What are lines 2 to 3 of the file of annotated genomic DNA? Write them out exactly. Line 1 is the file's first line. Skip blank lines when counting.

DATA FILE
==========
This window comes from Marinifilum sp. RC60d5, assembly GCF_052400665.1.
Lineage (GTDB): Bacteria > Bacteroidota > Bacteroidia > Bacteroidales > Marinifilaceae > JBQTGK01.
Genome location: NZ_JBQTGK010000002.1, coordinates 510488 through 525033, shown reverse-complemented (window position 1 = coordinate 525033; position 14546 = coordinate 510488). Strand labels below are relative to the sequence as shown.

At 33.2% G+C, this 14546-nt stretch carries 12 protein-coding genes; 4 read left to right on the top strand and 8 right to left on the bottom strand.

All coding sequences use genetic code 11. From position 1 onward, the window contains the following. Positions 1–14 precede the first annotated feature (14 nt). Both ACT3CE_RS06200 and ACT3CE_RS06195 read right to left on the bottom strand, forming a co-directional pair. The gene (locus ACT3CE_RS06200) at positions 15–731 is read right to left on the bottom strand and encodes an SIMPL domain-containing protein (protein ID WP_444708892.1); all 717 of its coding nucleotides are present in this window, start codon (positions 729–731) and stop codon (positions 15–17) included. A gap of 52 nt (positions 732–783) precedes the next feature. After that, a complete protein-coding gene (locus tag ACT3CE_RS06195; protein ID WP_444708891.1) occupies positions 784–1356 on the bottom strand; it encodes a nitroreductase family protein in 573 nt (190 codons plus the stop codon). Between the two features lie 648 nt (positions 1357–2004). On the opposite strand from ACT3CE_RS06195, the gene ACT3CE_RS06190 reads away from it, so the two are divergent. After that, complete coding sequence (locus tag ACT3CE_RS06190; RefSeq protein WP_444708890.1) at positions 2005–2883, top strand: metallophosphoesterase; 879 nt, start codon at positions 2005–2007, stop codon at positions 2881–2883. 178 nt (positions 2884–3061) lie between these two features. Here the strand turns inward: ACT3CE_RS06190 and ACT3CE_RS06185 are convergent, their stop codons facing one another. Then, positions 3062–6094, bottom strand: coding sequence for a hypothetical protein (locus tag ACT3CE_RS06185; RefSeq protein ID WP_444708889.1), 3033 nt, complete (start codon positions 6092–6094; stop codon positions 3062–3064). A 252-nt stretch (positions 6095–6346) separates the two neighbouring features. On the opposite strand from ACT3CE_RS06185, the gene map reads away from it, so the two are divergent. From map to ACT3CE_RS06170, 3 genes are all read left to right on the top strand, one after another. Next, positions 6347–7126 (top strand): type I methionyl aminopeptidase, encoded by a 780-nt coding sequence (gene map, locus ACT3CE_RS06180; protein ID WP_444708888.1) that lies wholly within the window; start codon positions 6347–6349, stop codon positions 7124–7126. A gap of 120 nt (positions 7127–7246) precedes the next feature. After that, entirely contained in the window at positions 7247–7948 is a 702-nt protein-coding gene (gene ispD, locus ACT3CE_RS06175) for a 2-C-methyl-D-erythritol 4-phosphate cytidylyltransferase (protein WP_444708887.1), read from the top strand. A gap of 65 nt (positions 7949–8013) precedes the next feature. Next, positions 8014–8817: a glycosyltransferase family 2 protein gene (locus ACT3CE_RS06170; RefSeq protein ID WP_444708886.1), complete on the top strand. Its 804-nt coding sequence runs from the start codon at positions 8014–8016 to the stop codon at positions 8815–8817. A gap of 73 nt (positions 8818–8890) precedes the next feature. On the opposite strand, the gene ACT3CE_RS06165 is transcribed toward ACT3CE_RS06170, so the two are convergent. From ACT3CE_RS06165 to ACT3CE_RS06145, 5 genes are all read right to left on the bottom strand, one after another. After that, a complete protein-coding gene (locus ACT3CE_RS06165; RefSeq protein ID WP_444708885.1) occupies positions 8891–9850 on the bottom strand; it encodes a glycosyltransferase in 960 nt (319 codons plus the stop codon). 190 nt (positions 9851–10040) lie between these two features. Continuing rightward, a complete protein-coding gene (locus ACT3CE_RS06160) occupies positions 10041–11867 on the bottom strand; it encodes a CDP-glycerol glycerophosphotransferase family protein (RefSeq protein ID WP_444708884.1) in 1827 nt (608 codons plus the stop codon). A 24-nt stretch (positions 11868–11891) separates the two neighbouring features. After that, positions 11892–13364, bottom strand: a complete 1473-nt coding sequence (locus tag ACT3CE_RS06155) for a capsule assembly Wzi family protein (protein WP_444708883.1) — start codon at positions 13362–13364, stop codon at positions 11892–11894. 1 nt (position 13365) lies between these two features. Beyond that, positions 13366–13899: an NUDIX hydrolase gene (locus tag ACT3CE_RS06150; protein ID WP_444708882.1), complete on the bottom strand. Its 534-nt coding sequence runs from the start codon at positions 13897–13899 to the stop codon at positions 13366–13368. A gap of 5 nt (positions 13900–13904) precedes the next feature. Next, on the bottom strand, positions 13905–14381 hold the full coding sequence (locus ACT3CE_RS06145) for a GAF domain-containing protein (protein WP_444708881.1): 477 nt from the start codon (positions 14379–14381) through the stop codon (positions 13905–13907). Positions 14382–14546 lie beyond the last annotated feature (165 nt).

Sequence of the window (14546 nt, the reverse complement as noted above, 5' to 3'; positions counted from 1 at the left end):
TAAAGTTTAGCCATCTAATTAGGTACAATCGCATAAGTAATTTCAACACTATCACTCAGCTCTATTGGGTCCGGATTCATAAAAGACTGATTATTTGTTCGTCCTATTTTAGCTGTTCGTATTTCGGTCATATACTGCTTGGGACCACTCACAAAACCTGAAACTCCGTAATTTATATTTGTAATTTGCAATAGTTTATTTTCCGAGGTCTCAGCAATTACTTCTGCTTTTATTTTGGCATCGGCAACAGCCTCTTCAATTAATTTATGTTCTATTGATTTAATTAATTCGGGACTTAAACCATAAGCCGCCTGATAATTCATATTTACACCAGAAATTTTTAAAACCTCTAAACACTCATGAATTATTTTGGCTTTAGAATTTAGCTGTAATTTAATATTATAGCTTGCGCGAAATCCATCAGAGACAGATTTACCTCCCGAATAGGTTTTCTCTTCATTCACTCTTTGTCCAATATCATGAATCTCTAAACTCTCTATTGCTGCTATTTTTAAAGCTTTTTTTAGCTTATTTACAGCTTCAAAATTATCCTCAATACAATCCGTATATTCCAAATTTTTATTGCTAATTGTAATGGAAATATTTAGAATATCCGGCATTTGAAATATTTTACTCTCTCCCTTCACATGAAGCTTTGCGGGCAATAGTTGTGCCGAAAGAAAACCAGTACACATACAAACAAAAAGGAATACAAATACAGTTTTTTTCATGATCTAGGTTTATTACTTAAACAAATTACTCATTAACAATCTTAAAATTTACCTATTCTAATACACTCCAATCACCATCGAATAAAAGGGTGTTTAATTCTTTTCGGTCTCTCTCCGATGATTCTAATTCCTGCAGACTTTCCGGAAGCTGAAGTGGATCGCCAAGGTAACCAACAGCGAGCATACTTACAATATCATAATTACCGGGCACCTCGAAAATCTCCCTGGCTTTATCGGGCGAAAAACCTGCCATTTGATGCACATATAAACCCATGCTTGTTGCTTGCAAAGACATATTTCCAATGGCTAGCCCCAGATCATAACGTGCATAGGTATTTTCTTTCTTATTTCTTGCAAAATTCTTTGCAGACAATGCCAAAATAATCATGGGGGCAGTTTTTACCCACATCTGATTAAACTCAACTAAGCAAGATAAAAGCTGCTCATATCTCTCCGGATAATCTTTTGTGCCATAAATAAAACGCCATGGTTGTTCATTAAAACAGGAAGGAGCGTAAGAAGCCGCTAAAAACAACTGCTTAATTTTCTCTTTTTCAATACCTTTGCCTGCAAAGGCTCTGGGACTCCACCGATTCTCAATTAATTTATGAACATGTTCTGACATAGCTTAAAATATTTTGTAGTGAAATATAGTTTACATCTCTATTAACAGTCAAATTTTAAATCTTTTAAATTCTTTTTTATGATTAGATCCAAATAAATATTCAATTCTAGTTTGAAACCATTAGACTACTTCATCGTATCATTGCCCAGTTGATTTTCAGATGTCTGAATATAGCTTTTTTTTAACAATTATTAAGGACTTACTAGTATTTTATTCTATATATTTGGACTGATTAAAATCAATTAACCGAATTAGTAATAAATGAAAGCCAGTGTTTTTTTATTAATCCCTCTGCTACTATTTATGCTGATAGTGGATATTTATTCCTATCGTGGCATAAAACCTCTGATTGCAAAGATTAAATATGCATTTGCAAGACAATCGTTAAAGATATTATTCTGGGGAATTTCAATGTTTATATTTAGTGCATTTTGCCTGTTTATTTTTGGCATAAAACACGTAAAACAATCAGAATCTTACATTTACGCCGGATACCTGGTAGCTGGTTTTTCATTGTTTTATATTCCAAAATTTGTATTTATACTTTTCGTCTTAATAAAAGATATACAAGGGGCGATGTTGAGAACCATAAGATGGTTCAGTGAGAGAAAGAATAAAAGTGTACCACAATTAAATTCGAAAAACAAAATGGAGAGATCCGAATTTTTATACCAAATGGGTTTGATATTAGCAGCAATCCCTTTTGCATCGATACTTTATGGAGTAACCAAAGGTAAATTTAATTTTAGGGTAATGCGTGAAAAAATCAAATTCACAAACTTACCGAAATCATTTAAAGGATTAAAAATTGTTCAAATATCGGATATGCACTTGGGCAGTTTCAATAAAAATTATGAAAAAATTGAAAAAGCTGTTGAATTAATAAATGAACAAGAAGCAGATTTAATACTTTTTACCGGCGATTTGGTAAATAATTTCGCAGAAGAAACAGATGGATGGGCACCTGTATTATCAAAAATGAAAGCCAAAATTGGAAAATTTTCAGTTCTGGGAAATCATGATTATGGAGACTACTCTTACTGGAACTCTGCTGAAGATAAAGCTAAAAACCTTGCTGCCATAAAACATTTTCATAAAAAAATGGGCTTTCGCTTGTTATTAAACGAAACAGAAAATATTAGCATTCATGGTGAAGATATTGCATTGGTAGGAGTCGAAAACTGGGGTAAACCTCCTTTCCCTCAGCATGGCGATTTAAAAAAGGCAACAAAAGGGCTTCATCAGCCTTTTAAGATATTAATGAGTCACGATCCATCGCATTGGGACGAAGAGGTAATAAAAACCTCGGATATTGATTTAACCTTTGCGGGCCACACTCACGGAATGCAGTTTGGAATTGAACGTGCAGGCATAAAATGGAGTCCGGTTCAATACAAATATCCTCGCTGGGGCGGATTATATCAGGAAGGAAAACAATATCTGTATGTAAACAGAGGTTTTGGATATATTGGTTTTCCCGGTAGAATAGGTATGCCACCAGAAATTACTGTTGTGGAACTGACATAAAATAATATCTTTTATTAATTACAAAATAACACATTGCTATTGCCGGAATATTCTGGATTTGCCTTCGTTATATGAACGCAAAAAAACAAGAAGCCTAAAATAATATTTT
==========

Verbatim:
Lineage (GTDB): Bacteria > Bacteroidota > Bacteroidia > Bacteroidales > Marinifilaceae > JBQTGK01.
Genome location: NZ_JBQTGK010000002.1, coordinates 510488 through 525033, shown reverse-complemented (window position 1 = coordinate 525033; position 14546 = coordinate 510488). Strand labels below are relative to the sequence as shown.